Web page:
Mars Picture of the Day (02/23/2022): The desert of the North Pole

Deepak Gupta February 23, 2022
Updated 2022/02/23 at 9:19 AM

Mars is considered the most Earth-like planet. Although it measures only a third of the mass of the earth, it is still considered a potential candidate for humanity. It is forbidding and barren, its atmosphere deadly, and yet we look for signs of life on it. And so vehicles are already striding across the rusty surface and making them Mars images, which can be seen here. Above all, they show that the distant world has more in common with ours than previously thought.

Mars Picture of the Day (02/23/2022): Dry ice and dust

NASA’s Mars Reconnaissance Orbiter (MRO) captured this image over the north polar region of Mars. She shows how orange dust blows over the darker basalt. Seasonal dry ice edges form at the base of the dunes, which can be seen as white lines in the image.

This frozen carbon dioxide occurs mainly in the polar regions in the winter months and does not simply melt. When the temperatures on Mars rise again, the dry ice changes directly into the gaseous state of aggregation. Therefore, this ice cannot be taken as a guarantee that water would be present on the surface of the red planet.

Mars Picture of the Day (02/22/2022): A hill in the Jezero crater

February 22, 2022: The Mars rover Perseverance roams the Jezero crater. © NASA/JPL-Caltech/ASU/MSSS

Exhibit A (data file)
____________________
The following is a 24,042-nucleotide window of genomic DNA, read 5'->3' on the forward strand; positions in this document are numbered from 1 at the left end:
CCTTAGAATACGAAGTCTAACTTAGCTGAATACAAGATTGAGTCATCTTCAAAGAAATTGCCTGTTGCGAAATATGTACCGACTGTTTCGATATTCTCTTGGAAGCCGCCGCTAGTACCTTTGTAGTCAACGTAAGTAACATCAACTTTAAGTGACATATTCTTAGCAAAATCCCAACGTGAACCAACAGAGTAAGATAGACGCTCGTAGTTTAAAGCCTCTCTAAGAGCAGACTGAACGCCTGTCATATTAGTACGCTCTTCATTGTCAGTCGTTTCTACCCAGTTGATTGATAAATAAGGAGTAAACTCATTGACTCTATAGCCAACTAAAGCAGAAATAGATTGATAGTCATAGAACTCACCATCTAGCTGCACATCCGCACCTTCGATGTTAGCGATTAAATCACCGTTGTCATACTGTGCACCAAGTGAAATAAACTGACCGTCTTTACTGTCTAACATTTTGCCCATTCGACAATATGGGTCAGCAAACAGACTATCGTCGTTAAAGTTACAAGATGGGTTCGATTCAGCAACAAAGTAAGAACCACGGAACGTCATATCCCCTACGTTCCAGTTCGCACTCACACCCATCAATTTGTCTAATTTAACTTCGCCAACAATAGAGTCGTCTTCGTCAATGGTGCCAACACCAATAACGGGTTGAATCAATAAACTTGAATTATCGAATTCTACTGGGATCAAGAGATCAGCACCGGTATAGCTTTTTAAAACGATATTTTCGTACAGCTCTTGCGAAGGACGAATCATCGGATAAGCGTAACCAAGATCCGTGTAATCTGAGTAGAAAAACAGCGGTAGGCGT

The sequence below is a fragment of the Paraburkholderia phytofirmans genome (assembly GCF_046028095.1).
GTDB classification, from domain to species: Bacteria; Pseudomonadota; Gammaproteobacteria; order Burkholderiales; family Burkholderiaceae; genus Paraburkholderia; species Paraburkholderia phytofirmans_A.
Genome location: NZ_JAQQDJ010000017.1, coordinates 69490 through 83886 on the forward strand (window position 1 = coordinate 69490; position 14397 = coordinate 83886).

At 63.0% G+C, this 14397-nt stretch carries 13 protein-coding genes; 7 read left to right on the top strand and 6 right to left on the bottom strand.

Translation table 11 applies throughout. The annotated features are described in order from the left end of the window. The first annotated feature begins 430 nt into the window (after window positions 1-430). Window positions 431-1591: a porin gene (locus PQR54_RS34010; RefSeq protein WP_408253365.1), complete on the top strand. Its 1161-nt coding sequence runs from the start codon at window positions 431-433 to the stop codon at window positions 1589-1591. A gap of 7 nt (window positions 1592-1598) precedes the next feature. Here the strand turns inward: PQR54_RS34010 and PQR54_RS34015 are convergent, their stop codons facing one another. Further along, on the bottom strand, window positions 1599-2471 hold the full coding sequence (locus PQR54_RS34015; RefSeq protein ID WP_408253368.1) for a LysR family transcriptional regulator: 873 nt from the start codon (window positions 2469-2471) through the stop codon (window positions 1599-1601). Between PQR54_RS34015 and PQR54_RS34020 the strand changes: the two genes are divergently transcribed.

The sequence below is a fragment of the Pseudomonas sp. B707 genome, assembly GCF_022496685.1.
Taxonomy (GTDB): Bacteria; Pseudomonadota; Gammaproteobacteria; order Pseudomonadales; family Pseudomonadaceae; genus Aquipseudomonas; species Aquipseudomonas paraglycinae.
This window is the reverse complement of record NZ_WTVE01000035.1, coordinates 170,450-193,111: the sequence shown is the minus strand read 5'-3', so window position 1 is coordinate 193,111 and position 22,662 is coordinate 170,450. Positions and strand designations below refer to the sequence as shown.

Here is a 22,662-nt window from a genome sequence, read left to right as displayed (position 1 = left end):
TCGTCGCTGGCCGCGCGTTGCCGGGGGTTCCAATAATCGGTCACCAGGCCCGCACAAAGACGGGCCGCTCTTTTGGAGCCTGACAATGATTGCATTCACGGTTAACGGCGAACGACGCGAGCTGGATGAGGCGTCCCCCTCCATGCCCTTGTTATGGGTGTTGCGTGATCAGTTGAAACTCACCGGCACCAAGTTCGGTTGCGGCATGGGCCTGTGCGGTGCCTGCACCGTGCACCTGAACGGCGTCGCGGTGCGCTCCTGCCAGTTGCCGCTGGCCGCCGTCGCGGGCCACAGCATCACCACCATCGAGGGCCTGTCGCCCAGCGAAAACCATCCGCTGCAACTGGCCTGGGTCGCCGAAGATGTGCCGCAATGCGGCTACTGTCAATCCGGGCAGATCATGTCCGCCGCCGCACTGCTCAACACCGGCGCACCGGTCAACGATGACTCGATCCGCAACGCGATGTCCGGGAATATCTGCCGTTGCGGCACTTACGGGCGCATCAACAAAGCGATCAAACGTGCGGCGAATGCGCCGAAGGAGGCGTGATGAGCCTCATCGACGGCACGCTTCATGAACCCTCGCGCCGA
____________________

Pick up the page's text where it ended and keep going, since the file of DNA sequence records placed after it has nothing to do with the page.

The Mars rover “Perseverance” has been on the move on the surface of Mars for a year. In the 48 km wide Jezero crater, NASA’s newest vehicle is looking for traces of former life. Daby roams “Perseverance” through an inhospitable area full of sterols and rubble.

But this is exactly where the rover should come closest to its task: the search for microbacterial life. Perseverance also analyzes the planet’s geology and is the first device of its kind to collect and store rock samples such as regolith (crushed Martian rock and dust). The rover will also collect weather data that will provide a better understanding of how the planet’s climate has changed historically.

Also interesting: Unexpected development on Mars

Thus, NASA wants to pave the way for a manned Mars mission with the help of “Perseverance”. Today’s Mars Picture of the Day shows how the first humans will experience the planet. This image has not received any subsequent digital image processing either and shows the color spectra that astronauts will perceive on the surface of Mars.

Mars Picture of the Day (02/21/2022): Martian dunes

Sand dunes on Mars
2022-02-21: The Mars rover Curiosity captured this image of sand dunes on the red planet. © NASA/JPL-Caltech/MSSS

The sand dunes on Mars form differently than on Earth. What earth and Martian dunes have in common, however, is that they can migrate. And so a geological feature is shown on the red planet that seems quite earthly to us. So far, Mars is the only planet in our solar system known to science to have sand dunes.

And yet there is something magical about the sight of such structures. They are almost black and very different. The dark ridges of the dunes are several meters apart. However, the interesting feature is the small waves on the dunes. They run in the opposite direction to the ridge and are not found on Earth.

Also interesting: Discovery of a special formation that even amazed NASA researchers

But the picture is edited. Like many other shots, Curiosity’s snap is white balanced. This means that it looks like it does under daylight conditions here on Earth. Such a method is always used when scientists want to take a closer look at the soil conditions. Because every little feature on the surface can change our understanding of Mars.